11/24/14 - Earlier this week the Centers for Disease Control and Prevention (CDC) added Mali to the list of Ebola-affected countries, which continues to include Guinea, Liberia, and Sierra Leone. To date, more than 15,000 individuals have contracted Ebola during this latest epidemic and there have been 5,420 related deaths worldwide. In the United States, a second Ebola-related death occurred last Monday after Dr. Martin Salia was transferred to Nebraska Medical Center from Sierra Leone for medical care following several days of illness. His tragic passing highlights the critical importance of early intervention and care in recovery.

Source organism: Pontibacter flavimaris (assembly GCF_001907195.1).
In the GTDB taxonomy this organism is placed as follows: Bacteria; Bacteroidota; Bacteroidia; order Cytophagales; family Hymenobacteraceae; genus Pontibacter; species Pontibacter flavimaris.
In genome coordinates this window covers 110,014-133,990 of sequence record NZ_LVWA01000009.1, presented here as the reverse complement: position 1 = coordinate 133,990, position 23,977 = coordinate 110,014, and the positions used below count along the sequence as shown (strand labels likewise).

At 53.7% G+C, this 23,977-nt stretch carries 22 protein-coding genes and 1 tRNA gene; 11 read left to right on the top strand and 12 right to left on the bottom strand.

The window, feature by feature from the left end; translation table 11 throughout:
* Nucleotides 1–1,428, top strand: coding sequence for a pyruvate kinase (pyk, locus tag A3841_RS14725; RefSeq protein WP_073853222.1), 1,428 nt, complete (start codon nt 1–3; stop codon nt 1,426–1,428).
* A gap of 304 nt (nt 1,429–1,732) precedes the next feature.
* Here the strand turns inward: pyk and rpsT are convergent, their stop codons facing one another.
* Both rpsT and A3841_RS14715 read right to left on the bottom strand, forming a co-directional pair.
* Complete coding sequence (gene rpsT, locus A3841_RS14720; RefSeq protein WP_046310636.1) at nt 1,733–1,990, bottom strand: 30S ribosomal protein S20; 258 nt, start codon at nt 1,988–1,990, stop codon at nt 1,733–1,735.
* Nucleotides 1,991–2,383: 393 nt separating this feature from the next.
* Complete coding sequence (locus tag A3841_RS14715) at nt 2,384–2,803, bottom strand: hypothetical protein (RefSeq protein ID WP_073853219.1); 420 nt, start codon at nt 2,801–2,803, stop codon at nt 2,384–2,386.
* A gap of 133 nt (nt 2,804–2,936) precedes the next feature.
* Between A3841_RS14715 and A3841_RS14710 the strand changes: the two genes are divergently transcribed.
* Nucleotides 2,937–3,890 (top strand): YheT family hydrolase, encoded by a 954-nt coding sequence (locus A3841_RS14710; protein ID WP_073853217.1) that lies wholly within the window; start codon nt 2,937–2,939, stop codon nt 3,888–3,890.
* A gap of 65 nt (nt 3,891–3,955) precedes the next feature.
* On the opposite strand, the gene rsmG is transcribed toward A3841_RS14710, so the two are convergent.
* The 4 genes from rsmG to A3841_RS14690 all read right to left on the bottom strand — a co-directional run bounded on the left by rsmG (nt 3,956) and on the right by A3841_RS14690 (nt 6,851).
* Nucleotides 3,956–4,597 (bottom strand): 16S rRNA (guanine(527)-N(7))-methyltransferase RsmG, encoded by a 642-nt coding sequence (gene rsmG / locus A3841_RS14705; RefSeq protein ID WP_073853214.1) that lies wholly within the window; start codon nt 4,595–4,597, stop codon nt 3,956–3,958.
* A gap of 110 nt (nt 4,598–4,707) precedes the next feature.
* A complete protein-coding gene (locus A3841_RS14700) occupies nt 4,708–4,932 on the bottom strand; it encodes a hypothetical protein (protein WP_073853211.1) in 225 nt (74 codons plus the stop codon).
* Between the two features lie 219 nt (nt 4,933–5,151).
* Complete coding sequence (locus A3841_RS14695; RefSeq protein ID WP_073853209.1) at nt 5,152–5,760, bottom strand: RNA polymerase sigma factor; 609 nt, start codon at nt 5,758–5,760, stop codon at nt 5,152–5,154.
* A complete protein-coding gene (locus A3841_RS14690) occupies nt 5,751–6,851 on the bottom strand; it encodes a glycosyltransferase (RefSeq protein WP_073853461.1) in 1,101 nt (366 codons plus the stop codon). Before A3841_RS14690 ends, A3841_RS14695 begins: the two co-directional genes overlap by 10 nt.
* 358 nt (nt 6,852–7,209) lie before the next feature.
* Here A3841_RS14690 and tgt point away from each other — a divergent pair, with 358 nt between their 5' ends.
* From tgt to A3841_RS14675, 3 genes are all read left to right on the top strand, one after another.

11/17/14 - Ebola outbreaks continue to affect Guinea, Liberia, and Sierra Leone in West Africa with some new cases reported in Mali. While the rate of new cases in Liberia and Guinea has leveled off, the rate of rise in Sierra Leone continues to accelerate. To date, approximately 14, 000 individuals have contracted Ebola during this latest epidemic and there have been 5,160 related deaths worldwide. The World Health Organization (WHO) and the Centers for Disease Control and Prevention (CDC) will continue to monitor the situation and coordinate relief efforts to control the spread of infection. It is important to note that only two cases of Ebola have been exported from West Africa to other parts of the world, which is a testament to the effectiveness of the strategies that are in place to prevent spread. Those two cases are, of course, the case that was diagnosed in Dallas on September 30, and the more recent case in a physician in New York City who has recovered and been released.